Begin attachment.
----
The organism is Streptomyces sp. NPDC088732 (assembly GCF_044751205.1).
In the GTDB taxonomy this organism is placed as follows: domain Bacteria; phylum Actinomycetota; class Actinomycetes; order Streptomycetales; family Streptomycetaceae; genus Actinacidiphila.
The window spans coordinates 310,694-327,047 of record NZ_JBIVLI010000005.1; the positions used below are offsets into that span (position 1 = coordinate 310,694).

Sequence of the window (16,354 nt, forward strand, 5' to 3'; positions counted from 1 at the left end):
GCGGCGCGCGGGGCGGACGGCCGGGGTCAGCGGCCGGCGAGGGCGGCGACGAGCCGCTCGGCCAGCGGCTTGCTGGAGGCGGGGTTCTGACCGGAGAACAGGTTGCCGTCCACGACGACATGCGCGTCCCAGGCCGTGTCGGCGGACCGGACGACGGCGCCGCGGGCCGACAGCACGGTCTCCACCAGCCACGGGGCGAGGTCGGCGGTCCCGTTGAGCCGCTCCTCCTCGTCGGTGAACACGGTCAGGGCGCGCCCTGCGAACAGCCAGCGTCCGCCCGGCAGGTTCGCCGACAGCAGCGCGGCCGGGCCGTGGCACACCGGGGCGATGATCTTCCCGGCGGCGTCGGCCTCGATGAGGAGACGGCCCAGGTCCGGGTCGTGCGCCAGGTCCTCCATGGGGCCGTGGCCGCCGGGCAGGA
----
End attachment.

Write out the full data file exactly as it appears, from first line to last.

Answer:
The organism is Streptomyces sp. NPDC088732 (assembly GCF_044751205.1).
In the GTDB taxonomy this organism is placed as follows: domain Bacteria; phylum Actinomycetota; class Actinomycetes; order Streptomycetales; family Streptomycetaceae; genus Actinacidiphila.
The window spans coordinates 310,694-327,047 of record NZ_JBIVLI010000005.1; the positions used below are offsets into that span (position 1 = coordinate 310,694).

Sequence of the window (16,354 nt, forward strand, 5' to 3'; positions counted from 1 at the left end):
GCGGCGCGCGGGGCGGACGGCCGGGGTCAGCGGCCGGCGAGGGCGGCGACGAGCCGCTCGGCCAGCGGCTTGCTGGAGGCGGGGTTCTGACCGGAGAACAGGTTGCCGTCCACGACGACATGCGCGTCCCAGGCCGTGTCGGCGGACCGGACGACGGCGCCGCGGGCCGACAGCACGGTCTCCACCAGCCACGGGGCGAGGTCGGCGGTCCCGTTGAGCCGCTCCTCCTCGTCGGTGAACACGGTCAGGGCGCGCCCTGCGAACAGCCAGCGTCCGCCCGGCAGGTTCGCCGACAGCAGCGCGGCCGGGCCGTGGCACACCGGGGCGATGATCTTCCCGGCGGCGTCGGCCTCGATGAGGAGACGGCCCAGGTCCGGGTCGTGCGCCAGGTCCTCCATGGGGCCGTGGCCGCCGGGCAGGA